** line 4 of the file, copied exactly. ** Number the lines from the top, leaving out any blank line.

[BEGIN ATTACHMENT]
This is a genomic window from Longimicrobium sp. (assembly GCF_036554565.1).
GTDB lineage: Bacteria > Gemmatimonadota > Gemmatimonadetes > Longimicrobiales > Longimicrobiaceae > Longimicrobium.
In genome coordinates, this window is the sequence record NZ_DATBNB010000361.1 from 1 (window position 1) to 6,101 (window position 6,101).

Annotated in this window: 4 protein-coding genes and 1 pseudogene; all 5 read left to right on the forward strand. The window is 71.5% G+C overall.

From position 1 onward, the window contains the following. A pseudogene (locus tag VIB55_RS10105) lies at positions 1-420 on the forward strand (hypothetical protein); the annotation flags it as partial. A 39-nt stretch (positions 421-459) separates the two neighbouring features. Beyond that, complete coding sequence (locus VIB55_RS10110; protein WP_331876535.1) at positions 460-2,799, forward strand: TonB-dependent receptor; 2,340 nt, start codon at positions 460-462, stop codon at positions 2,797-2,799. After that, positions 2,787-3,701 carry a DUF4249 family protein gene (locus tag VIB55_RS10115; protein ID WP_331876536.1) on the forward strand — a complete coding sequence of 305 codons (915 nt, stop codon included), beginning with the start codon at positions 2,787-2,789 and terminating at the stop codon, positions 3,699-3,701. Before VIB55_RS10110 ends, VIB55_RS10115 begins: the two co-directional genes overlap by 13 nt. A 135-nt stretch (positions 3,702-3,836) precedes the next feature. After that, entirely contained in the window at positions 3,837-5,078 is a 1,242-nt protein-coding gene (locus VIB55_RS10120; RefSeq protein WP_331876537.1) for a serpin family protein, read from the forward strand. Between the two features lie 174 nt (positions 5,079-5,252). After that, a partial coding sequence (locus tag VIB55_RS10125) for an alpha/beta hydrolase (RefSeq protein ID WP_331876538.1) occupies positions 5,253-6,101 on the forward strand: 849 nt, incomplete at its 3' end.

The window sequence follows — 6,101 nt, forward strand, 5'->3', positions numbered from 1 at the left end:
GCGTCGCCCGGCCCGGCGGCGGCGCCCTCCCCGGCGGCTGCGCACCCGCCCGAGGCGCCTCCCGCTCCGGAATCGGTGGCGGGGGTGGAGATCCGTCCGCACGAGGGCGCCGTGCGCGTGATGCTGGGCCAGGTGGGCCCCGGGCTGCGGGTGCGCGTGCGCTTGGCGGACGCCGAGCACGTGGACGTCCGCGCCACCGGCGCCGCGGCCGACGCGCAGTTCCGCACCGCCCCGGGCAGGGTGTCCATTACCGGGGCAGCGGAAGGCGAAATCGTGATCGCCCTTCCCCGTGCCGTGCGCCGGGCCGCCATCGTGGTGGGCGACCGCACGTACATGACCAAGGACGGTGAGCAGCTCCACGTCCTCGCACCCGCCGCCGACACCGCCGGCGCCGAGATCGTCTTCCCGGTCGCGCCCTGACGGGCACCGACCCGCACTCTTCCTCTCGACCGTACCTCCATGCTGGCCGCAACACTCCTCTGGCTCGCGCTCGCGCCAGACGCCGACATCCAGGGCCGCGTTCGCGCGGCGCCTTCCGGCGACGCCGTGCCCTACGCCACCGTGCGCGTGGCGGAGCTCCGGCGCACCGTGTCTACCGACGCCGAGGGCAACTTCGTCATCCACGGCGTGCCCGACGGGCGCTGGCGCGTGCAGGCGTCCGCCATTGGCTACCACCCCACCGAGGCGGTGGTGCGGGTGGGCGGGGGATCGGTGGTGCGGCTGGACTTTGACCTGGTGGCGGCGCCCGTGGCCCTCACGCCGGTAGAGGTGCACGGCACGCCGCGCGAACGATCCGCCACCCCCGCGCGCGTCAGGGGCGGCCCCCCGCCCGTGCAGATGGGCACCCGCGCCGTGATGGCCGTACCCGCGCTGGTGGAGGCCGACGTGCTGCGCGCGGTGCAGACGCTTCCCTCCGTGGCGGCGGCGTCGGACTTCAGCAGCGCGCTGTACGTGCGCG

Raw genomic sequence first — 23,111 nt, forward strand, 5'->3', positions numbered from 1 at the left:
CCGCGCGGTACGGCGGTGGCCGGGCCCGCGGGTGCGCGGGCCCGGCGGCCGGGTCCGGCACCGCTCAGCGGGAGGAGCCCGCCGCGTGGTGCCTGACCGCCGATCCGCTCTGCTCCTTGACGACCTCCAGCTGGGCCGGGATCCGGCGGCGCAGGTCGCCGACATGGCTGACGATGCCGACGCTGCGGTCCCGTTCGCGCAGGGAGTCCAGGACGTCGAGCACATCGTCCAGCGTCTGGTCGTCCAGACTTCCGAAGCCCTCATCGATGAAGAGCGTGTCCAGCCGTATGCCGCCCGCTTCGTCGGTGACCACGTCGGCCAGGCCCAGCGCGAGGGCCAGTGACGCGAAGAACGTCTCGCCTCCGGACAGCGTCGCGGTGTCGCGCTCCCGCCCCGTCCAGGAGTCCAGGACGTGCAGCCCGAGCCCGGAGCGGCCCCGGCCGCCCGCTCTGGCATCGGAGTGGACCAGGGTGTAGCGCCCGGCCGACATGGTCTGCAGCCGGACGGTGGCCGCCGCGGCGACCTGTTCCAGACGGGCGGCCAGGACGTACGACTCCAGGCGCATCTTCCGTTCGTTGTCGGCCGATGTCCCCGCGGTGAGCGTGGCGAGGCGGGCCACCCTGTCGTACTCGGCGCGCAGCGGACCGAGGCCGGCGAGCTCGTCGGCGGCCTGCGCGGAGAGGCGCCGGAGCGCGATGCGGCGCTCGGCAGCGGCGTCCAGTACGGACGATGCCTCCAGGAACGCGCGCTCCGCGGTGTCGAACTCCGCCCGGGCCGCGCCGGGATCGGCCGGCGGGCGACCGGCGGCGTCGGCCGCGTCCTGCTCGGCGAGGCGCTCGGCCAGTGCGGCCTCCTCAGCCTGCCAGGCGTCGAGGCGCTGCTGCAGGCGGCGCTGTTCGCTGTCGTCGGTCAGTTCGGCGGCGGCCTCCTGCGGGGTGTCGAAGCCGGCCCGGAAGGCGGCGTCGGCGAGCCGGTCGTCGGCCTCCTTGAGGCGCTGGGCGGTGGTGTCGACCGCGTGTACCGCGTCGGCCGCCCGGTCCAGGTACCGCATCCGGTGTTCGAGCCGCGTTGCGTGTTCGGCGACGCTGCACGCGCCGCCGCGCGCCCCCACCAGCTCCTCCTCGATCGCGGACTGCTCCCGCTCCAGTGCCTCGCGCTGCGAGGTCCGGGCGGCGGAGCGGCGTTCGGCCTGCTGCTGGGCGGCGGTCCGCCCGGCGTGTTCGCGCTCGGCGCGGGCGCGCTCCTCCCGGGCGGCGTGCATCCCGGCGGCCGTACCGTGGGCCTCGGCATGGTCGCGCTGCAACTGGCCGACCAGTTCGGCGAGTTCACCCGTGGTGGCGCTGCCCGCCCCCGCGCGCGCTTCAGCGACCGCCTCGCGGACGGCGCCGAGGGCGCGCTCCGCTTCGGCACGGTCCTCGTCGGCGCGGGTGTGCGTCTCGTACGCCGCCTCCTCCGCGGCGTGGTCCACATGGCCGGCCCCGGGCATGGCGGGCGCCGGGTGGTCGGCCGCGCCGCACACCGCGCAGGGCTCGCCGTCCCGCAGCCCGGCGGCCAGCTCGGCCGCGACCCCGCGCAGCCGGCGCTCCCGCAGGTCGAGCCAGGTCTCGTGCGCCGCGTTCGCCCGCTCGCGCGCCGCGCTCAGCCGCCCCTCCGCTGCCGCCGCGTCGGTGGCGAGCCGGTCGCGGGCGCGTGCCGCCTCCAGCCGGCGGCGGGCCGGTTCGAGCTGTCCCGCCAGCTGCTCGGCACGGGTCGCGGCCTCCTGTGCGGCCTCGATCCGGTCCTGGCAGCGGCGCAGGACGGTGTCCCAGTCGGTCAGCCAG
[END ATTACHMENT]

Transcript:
Annotated in this window: 4 protein-coding genes and 1 pseudogene; all 5 read left to right on the forward strand. The window is 71.5% G+C overall.